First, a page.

As a candidate, Trump VP castigated Clinton for use of a private e-mail server.
As the US Republican vice presidential candidate, Mike Pence vigorously chastised Hillary Clinton for using a personal server to send and receive official e-mails while she was Secretary of State. Not only was the arrangement an attempt to escape public accountability, he said, it also put classified information within dangerous reach of hackers.
Now come revelations that Pence routinely used a private AOL account to conduct government business while he was governor of Indiana and that the account was hacked last summer, just months before he turned the heat on his Democratic rival over her personal e-mail server. Use of the AOL account for state business came to light in a 2,100-word article published Thursday evening by The IndyStar. The news outlet based its report on e-mails it received under a public records request. State officials declined to release an unspecified number of e-mails because the state considers them confidential and too sensitive to release to the public.
Pence used the account starting in the mid 1990s and continued using it until it was hijacked in 2016, three years into Pence’s four-year tenure as governor, the news outlet reported. The hackers who compromised the account used it to send a scam e-mail to Pence’s contacts, falsely claiming that the governor and his wife were stranded in the Philippines and in urgent need of financial assistance. Pence then abandoned that account and opened a new AOL account.
The ability of the hackers to access Pence’s contact list means they almost certainly gained access to Pence’s inbox and outbox. The hack of Pence’s account came two years after AOL said an unknown number of its mail accounts had been compromised and directed all users to change their passwords. The scam e-mail sent to Pence’s contacts suggests the hack was part of a broad, opportunistic attack, rather than one that targeted Pence in particular. Still, there’s no way to rule out that more covert and targeted hacks also penetrated the account.
During Pence’s four years as governor, e-mails obtained by The IndyStarshow, he used the account to discuss official government business, including matters considered sensitive and security related. Correspondence among Pence, his then-chief of staff, Jim Atterholt, and his top public safety and homeland security adviser John Hill, discussed subjects including Pence’s efforts to prevent the resettlement of Syrian refugees and the state’s response to a shooting at Canada’s national parliament building.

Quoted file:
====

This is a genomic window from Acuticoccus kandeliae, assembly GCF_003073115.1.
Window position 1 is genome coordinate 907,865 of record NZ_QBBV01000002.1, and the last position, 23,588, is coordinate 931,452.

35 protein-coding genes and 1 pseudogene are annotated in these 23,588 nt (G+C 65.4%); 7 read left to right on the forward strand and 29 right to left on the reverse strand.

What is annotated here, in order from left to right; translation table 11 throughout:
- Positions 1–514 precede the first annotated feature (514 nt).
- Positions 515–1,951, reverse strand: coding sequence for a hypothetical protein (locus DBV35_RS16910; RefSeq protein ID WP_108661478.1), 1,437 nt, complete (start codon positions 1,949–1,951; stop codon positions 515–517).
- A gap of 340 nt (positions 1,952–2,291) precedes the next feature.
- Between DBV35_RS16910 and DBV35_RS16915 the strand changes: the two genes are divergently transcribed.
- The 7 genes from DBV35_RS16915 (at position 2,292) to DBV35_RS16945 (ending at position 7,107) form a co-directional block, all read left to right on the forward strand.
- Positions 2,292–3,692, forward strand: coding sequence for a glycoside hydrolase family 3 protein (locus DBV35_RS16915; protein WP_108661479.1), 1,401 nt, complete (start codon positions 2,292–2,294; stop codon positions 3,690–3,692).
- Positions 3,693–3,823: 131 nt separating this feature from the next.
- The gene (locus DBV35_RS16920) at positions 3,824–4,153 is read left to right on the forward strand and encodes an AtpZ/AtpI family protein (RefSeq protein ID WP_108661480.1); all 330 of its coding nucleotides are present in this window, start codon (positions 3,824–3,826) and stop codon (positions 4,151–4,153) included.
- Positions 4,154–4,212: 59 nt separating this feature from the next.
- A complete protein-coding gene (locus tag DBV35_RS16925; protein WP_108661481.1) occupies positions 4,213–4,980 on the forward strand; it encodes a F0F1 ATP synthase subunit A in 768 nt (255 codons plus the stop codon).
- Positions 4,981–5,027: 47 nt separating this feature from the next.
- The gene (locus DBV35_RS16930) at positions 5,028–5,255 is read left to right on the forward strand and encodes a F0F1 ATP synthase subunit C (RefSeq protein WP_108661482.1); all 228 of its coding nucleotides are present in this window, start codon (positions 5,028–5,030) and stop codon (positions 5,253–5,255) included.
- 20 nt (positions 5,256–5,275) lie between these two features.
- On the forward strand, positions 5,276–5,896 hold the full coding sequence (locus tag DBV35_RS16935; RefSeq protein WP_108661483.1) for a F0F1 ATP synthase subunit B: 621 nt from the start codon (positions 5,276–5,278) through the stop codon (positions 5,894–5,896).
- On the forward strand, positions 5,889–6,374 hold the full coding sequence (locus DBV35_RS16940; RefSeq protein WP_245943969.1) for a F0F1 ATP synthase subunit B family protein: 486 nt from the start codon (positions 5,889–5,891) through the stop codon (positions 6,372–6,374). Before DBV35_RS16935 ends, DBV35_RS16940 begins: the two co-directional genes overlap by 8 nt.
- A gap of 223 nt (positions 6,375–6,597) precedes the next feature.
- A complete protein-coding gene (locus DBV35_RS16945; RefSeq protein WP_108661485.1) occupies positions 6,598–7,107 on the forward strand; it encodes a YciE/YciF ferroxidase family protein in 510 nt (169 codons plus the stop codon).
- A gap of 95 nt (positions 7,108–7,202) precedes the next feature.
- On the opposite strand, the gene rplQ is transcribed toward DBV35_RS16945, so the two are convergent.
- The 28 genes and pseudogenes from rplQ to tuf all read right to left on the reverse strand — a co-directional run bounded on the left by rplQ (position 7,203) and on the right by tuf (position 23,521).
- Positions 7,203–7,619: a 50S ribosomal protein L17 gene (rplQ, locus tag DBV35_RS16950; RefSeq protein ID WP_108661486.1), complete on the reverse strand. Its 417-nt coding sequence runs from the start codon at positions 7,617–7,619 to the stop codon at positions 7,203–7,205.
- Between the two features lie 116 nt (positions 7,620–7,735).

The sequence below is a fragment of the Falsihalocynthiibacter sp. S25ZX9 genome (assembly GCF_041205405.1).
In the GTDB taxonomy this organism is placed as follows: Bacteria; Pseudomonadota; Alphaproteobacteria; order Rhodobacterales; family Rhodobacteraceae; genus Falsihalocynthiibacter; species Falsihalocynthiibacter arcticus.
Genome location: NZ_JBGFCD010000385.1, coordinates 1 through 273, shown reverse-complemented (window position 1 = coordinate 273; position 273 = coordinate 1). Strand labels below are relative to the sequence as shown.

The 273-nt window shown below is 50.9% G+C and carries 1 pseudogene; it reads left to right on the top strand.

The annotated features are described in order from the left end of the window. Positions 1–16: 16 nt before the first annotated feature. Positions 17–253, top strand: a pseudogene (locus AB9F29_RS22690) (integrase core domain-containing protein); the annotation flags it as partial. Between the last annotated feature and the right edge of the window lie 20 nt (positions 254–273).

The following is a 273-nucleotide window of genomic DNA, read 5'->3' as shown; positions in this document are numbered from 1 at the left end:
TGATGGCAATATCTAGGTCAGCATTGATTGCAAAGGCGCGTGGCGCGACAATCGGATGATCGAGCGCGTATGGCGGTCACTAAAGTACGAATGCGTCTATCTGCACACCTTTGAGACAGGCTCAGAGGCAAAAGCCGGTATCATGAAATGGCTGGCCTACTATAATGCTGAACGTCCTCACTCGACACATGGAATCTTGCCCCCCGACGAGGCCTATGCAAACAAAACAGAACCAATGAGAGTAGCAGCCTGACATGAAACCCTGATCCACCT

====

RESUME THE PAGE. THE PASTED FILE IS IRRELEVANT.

Much or all of that information was reported in the news media, but it remains unclear what was discussed in the e-mails that officials declined to release. Personal e-mails aren’t immediately captured on state servers that are searched in response to public records requests, raising questions about transparency. As The IndyStar reported:
Indiana law requires all records dealing with state business to be retained and available for public information requests. Emails exchanged on state accounts are captured on state servers, which can be searched in response to such requests. But any emails Pence sent from his AOL account to another private account likely would have been hidden from public record searches unless he took steps to make them available.
Indiana Public Access Counselor Luke Britt, who was appointed by Pence in 2013, said he advises state officials to copy or forward their emails involving state business to their government accounts to ensure the record is preserved on state servers.
But there is no indication that Pence took any such steps to preserve his AOL emails until he was leaving the governor’s office.
When public officials fail to retain their private-account emails pertaining to public business, “they’re running the risk of violating the law,” Britt said. “A good steward of those messages and best practice is going to dictate they preserve those.”
All of the emails provided to IndyStar, part of the USA TODAY Network, were ones captured on state servers.
The emails were obtained after a series of public records requests that the Pence administration did not fulfill for nearly four months before Pence left office.
The administration of Pence’s successor, Gov. Eric Holcomb, released 29 pages of emails late this past week. But it withheld others, saying they are deliberative or advisory, confidential under rules adopted by the Indiana Supreme Court or the work product of an attorney.
Holcomb’s office declined to disclose how many emails were withheld.
To be sure, Pence is by no means the only governor or government official to use a personal e-mail account to discuss official government business. What sets him apart, however, was his fierce criticism of Clinton for her use of a private e-mail server to conduct official State Department business. In late October, for instance, shortly after FBI Director James Comey reopened an investigation into Clinton’s e-mail practices, Pence issued a tweet praising the move “because no one is above the law.
Indiana law, according to Thursday’s report, doesn’t bar public officials from having private e-mail accounts, but it’s generally interpreted as requiring any official business conducted through private e-mail to be retained for public record purposes. Pence’s office said his campaign hired outside counsel as he was departing as governor to review his AOL emails and transfer any involving public business to the state. There’s no indication he took any such steps to preserve his AOL emails prior to his departure.
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